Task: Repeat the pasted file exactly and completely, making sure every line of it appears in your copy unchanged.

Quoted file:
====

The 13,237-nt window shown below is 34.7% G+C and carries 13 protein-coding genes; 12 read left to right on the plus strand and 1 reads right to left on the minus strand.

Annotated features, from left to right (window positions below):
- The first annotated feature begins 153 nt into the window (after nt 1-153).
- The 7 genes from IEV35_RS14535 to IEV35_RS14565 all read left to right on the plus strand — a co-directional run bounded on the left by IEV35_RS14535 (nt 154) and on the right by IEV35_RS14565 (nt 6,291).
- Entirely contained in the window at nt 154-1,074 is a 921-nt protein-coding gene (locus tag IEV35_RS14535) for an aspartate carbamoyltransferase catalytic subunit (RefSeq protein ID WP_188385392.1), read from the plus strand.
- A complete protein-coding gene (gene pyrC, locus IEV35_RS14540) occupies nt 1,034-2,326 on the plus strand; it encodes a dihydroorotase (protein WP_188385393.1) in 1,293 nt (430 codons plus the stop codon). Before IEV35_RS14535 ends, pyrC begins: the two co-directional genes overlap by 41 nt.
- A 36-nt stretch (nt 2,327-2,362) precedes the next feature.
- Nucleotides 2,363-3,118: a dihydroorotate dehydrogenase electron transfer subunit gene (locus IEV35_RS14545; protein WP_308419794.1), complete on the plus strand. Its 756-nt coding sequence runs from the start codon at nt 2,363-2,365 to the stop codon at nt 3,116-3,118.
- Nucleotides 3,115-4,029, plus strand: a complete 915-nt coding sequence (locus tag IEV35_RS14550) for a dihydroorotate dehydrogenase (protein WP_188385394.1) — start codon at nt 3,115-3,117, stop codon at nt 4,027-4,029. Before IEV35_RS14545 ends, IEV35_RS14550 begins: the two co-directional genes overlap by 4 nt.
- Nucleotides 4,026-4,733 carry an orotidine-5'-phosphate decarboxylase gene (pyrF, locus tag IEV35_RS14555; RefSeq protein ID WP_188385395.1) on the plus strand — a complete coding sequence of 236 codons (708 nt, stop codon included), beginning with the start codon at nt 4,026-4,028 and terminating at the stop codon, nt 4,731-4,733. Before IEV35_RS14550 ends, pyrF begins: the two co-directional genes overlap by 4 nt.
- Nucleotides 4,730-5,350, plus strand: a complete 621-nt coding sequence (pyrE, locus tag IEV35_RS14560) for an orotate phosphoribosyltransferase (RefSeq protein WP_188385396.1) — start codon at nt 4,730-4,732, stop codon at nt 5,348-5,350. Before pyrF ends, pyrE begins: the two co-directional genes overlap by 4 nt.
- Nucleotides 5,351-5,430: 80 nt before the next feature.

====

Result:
The 13,237-nt window shown below is 34.7% G+C and carries 13 protein-coding genes; 12 read left to right on the plus strand and 1 reads right to left on the minus strand.

Annotated features, from left to right (window positions below):
- The first annotated feature begins 153 nt into the window (after nt 1-153).
- The 7 genes from IEV35_RS14535 to IEV35_RS14565 all read left to right on the plus strand — a co-directional run bounded on the left by IEV35_RS14535 (nt 154) and on the right by IEV35_RS14565 (nt 6,291).
- Entirely contained in the window at nt 154-1,074 is a 921-nt protein-coding gene (locus tag IEV35_RS14535) for an aspartate carbamoyltransferase catalytic subunit (RefSeq protein ID WP_188385392.1), read from the plus strand.
- A complete protein-coding gene (gene pyrC, locus IEV35_RS14540) occupies nt 1,034-2,326 on the plus strand; it encodes a dihydroorotase (protein WP_188385393.1) in 1,293 nt (430 codons plus the stop codon). Before IEV35_RS14535 ends, pyrC begins: the two co-directional genes overlap by 41 nt.
- A 36-nt stretch (nt 2,327-2,362) precedes the next feature.
- Nucleotides 2,363-3,118: a dihydroorotate dehydrogenase electron transfer subunit gene (locus IEV35_RS14545; protein WP_308419794.1), complete on the plus strand. Its 756-nt coding sequence runs from the start codon at nt 2,363-2,365 to the stop codon at nt 3,116-3,118.
- Nucleotides 3,115-4,029, plus strand: a complete 915-nt coding sequence (locus tag IEV35_RS14550) for a dihydroorotate dehydrogenase (protein WP_188385394.1) — start codon at nt 3,115-3,117, stop codon at nt 4,027-4,029. Before IEV35_RS14545 ends, IEV35_RS14550 begins: the two co-directional genes overlap by 4 nt.
- Nucleotides 4,026-4,733 carry an orotidine-5'-phosphate decarboxylase gene (pyrF, locus tag IEV35_RS14555; RefSeq protein ID WP_188385395.1) on the plus strand — a complete coding sequence of 236 codons (708 nt, stop codon included), beginning with the start codon at nt 4,026-4,028 and terminating at the stop codon, nt 4,731-4,733. Before IEV35_RS14550 ends, pyrF begins: the two co-directional genes overlap by 4 nt.
- Nucleotides 4,730-5,350, plus strand: a complete 621-nt coding sequence (pyrE, locus tag IEV35_RS14560) for an orotate phosphoribosyltransferase (RefSeq protein WP_188385396.1) — start codon at nt 4,730-4,732, stop codon at nt 5,348-5,350. Before pyrF ends, pyrE begins: the two co-directional genes overlap by 4 nt.
- Nucleotides 5,351-5,430: 80 nt before the next feature.